Battle of Tuthill

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Battle of Tuthill
Part of Glyndŵr Rising
Date2 November 1401
Location
Result Indecisive
Belligerents
Arms of Owain Glyndwr.svg Welsh rebels Royal Arms of England (1340-1367).svg Kingdom of England
Commanders and leaders
Coat of Arms of Owain Glyndwr.svg Owain Glyndŵr Unknown
Strength
Unknown Unknown
Casualties and losses
300 killed Unknown

The Battle of Tuthill took place at Caernarfon in north Wales on 2 November 1401 during the revolt of Owain Glyndŵr. [1] [2] Glyndŵr's success at the Battle of Mynydd Hyddgen the previous June had provided the revolt with fresh impetus, and the battle may be seen as indicative of his determination to foster revolt in the north-west after months of relative inaction in that area. In symbolic terms, the battle is most famous as the first occasion on which Glyndŵr flew his flag bearing a golden dragon on a white field, recalling the symbolism of Uther Pendragon, and thereby more solidly drawing comparisons between his revolt and Welsh political mythology of the time, which drew heavily on the image of the mab darogan or chosen son, who would free Wales from subjugation.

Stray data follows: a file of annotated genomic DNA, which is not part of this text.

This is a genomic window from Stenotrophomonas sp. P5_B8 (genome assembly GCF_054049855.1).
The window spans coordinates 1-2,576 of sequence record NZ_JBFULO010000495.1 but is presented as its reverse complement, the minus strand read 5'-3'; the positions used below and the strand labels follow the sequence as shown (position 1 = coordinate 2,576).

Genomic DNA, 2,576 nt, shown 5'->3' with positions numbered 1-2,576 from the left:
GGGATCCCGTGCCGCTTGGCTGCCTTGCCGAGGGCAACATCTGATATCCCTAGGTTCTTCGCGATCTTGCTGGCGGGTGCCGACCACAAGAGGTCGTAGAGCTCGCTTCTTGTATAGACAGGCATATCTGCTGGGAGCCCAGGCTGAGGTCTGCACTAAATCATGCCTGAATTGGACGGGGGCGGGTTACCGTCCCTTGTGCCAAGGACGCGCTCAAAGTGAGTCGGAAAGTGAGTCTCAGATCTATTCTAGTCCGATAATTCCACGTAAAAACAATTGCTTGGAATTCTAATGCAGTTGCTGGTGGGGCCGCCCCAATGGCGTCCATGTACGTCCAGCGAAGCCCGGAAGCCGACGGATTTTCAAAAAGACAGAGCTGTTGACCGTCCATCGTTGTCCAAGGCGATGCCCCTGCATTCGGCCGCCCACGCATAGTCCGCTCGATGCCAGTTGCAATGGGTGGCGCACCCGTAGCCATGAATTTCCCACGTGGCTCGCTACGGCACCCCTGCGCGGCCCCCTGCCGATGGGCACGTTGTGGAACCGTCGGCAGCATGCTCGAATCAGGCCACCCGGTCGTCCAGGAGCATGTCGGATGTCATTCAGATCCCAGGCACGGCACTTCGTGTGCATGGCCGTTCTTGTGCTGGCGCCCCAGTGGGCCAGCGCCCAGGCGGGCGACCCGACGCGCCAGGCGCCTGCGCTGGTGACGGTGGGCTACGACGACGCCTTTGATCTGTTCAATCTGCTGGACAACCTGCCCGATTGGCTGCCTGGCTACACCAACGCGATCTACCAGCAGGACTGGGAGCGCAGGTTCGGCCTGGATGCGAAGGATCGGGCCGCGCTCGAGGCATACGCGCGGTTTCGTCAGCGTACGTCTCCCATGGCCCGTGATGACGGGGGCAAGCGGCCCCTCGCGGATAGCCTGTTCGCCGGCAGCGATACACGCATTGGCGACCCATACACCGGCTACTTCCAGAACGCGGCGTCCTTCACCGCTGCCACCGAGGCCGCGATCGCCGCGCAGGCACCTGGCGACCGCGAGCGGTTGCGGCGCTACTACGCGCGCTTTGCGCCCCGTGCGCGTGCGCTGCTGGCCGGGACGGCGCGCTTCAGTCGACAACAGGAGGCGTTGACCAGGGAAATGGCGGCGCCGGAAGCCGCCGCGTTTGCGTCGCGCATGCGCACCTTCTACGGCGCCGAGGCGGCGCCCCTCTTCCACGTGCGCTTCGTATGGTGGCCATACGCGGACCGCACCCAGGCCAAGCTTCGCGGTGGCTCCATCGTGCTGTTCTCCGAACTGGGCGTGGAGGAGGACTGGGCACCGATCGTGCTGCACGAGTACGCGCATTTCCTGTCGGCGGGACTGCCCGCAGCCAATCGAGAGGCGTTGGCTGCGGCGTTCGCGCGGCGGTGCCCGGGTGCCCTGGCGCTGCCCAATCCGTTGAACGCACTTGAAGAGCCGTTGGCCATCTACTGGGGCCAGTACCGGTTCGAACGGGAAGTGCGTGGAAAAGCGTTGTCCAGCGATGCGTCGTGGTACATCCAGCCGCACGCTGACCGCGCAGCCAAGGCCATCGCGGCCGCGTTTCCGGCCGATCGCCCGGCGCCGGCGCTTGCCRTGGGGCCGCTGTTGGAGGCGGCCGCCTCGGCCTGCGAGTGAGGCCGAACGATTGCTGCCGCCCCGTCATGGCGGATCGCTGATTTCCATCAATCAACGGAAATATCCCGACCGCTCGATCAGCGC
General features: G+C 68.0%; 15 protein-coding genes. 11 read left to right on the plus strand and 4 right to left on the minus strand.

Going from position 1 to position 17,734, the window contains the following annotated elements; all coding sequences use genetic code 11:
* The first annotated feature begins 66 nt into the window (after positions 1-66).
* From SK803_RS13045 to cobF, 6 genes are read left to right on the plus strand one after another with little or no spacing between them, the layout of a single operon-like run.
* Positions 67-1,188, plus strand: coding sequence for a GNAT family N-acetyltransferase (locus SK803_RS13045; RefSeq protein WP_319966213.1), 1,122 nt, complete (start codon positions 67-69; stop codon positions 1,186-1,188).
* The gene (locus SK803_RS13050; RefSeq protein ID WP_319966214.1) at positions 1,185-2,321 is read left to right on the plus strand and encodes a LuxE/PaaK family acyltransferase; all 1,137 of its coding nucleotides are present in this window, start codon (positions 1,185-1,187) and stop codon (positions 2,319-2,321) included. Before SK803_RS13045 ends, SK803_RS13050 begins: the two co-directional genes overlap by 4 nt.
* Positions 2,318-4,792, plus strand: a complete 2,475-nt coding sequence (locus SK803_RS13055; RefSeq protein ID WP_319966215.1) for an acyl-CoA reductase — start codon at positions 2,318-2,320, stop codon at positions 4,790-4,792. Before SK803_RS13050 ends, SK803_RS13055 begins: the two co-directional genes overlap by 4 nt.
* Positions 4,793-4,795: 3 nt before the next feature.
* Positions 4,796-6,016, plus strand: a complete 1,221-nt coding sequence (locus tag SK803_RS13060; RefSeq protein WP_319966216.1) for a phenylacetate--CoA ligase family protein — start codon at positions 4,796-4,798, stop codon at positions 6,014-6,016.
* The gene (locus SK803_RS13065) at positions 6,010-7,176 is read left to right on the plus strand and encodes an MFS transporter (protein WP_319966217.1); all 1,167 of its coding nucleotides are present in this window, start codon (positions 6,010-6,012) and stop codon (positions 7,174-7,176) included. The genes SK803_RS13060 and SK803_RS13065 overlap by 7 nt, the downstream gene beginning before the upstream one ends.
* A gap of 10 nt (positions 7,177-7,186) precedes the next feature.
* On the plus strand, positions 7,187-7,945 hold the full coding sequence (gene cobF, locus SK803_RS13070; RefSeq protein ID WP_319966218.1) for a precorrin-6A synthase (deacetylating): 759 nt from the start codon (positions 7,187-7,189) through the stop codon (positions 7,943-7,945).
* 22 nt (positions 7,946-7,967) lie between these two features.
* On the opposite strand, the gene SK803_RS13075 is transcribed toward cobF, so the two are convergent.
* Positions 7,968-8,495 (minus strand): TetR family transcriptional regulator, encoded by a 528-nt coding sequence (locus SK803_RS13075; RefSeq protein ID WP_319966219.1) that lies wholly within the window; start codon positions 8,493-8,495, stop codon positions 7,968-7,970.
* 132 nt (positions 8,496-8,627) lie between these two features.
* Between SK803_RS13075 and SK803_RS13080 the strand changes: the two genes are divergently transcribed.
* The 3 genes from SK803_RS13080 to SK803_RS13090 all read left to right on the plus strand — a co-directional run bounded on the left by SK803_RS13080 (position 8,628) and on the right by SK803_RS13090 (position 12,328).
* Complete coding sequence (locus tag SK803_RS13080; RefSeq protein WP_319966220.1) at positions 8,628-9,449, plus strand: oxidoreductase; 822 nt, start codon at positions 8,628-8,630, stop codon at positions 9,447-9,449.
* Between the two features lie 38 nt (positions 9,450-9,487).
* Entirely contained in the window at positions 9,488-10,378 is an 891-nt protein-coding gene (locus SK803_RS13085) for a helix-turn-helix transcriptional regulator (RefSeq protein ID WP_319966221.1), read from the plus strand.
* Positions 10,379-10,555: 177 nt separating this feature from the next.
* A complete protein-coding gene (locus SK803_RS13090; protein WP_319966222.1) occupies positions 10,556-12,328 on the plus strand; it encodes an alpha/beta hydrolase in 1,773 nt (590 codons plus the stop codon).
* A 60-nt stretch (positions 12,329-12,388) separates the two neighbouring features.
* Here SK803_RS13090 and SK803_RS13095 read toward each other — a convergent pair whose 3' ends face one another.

Little is known about the particulars of the fighting; the battle ended inconclusively, with 300 Welsh soldiers reported dead, but the isolation of Caernarfon and Glyndŵr's ability to attack English positions in Wales with impunity was amply demonstrated.

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References

  1. R. R. Davies (20 February 1997). The Revolt of Owain Glyn Dwr. OUP Oxford. p. 353. ISBN   978-0-19-165646-0.
  2. Ieuan Wyn, 'Codi Baner Y Ddraig Am Y Tro Cyntaf', Y Faner Newydd 27 (2004), pp. 42–3.

Coordinates: 53°08′N4°16′W / 53.14°N 4.27°W / 53.14; -4.27